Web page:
9. Yep. And currently I have a mate who is in that exact predicament. In fact it’s a bit worse. He initially for decades had a class 2. Then he got a Basic class 2 and on the strength of continuing medical he bought a glassair. AVMED then sent him a letter saying “your medical was approved in error and we are removing your medical”. He has numerous cardiology reports with DAME and specialists saying he is fit to fly. AvMed have said no. Reason is his ECG has a change in one small segment that has been present since at least he was in his 40s ( since his first ECG ever) acco
  10. Hey Nev. I agree with your last wholeheartedly. A negative stress test doesn’t carry a lot of certainty that an event won’t happen. A positive stress test does carry more ( but not absolute) risk of an event happening. What I was referring to was the statement and only the statement that a stress test can cause a cardiac event weeks later. This is NOT the case. Say a person has a negative stress test and then weeks later has a cardiac event. That does NOT mean the two events are related. In all likelihood the bad event was going to happen anyway irrespective of the stre
  11. Just wanting to clear something there. Doing a stress test/ecg carries small risk of a cardiac event but the statistics show if it’s going to happen it’s happens at the time of the test. Not weeks later. There’s no, even theoretical, reason why a workload event now with no negative events would produce an adverse event in weeks time.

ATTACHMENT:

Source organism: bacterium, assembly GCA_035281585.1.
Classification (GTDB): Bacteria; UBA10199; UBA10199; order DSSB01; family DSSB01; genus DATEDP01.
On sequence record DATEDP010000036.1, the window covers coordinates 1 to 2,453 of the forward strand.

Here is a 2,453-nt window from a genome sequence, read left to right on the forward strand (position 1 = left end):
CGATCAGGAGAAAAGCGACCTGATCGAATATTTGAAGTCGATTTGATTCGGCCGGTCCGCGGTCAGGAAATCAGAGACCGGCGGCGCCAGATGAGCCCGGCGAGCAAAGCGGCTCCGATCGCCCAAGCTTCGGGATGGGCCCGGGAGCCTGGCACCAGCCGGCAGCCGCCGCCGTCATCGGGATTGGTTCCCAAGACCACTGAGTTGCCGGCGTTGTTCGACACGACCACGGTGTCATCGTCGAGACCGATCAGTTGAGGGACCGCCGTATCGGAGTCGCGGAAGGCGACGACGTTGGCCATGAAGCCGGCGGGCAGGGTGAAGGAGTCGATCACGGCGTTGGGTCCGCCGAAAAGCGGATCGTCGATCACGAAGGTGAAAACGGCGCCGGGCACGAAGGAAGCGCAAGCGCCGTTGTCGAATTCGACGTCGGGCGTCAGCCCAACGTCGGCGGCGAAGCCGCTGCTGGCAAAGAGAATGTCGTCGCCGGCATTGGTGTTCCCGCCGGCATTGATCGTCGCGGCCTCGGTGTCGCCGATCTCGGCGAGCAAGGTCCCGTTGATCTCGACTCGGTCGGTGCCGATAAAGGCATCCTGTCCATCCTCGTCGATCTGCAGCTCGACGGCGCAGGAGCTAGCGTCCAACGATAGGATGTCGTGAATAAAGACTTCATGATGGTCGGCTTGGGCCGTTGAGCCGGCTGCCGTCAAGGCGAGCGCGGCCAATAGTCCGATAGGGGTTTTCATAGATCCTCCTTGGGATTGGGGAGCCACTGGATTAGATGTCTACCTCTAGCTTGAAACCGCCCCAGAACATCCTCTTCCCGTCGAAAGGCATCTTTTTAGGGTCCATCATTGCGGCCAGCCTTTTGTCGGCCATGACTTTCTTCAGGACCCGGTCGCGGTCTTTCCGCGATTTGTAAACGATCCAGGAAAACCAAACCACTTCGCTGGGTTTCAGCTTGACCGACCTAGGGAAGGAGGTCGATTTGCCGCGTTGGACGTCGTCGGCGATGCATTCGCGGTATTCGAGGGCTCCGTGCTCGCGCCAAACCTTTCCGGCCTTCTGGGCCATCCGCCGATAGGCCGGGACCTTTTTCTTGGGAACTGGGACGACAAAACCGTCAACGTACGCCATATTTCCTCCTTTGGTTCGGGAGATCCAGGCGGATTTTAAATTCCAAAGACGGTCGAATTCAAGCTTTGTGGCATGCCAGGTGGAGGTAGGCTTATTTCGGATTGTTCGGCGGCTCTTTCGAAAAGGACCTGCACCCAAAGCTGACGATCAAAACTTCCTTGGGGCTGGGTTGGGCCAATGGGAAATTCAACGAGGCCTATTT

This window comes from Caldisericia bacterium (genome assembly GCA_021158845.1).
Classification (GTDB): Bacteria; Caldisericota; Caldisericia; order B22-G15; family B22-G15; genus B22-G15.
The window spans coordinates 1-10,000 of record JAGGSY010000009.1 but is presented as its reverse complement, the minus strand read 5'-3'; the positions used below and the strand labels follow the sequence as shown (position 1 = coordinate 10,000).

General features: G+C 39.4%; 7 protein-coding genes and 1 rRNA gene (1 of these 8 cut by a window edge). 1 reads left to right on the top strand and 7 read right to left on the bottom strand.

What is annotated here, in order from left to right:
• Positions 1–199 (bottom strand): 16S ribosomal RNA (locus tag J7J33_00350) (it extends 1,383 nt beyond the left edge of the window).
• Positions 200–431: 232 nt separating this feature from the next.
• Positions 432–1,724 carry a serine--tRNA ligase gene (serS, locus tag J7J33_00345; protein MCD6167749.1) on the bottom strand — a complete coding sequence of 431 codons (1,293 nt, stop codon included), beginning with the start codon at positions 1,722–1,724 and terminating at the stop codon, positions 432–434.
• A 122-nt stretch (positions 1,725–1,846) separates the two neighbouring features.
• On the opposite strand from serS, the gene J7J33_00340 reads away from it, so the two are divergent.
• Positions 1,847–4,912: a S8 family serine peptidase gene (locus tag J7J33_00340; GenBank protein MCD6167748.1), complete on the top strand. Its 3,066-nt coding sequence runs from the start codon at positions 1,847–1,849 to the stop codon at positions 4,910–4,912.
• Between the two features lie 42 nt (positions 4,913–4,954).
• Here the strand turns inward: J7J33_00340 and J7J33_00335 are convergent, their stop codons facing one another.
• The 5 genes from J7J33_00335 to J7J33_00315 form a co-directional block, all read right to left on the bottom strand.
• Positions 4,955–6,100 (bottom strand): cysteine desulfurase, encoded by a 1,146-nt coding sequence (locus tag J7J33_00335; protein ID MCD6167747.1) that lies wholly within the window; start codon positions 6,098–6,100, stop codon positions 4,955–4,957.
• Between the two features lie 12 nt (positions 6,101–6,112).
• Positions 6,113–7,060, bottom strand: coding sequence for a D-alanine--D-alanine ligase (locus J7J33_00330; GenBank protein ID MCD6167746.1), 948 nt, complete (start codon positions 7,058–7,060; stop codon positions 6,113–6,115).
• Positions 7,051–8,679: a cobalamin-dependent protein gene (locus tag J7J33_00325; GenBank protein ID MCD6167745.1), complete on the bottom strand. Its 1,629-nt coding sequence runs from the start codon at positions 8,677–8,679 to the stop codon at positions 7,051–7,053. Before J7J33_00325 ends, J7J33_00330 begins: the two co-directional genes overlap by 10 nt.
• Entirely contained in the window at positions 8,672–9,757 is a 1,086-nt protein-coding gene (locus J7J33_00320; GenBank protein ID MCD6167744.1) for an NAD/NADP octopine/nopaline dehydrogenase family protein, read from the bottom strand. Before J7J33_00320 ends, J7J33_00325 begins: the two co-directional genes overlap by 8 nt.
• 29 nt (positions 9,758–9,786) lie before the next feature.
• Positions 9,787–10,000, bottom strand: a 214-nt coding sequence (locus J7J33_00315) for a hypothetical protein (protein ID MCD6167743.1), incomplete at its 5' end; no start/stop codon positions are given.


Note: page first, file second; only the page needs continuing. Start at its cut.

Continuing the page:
12. I think history proves you partially incorrect on this. As I said the likelihood of some of the medical risks are statistically provable to be way way less than 1% but CASA claims it uses the 1% rule. in many cases DAMEs and specialists in the field write long,complex and multiple reports stating the risks of a specific pilot are so low that the risk is negligible. If CASA’s sole criteria was to cover their rear ends legally they would have an easy out in the case of a inflight medical mishap. “The risks were deemed to be low, multiple doctors who KNOW the patient attested to
  13. The mainstream medical fraternity carries no legal weight. We all operate under the guidance of published data, accepted guidelines and modifications of the above based on experience, knowledge and “the art of medicine”. We carry no capacity to dictate what the law should be and no capacity to dictate how a government arm wants to interpret or administer that law. There is ample evidence and experience of doctors of all levels disagreeing with CASA/AvMed, writing letters and reports etc and they simply ignore them. Since their decisions are outside the accepted medical knowledge of
  14. AvMed appear to take the position that all medical abnormalities “might” be a sign of something more serious and therefore they pull your medical. They have clearly stated in the past they use a rule of thumb (to paraphrase) called the “ risk of 1%”. That being - if they perceive the risk of a condition causing a 1:100 or higher chance of medical incapacitation in flight then you lose your medical. While we can debate the acceptable-ness of that amount I can accept it. What I can’t accept is when they compound the risks. They appear to take the mindset that eg. A disease has a
  15. OME. it’s actually worse than this. CASA is not only judge and jury it’s perniciousness is all pervasive. CASA rewrites medical science in its own image and then becomes the politician who writes the laws as well. There have been plenty of examples where CASA or AvMed determines signs or symptoms are something the rest of the medical does not. From their own set of blood levels of glucose constituting diabetes ( not the same level the rest of the medical world uses) to a different degree of significance put on a change on an ECG. Just to correct you though - Basal Cell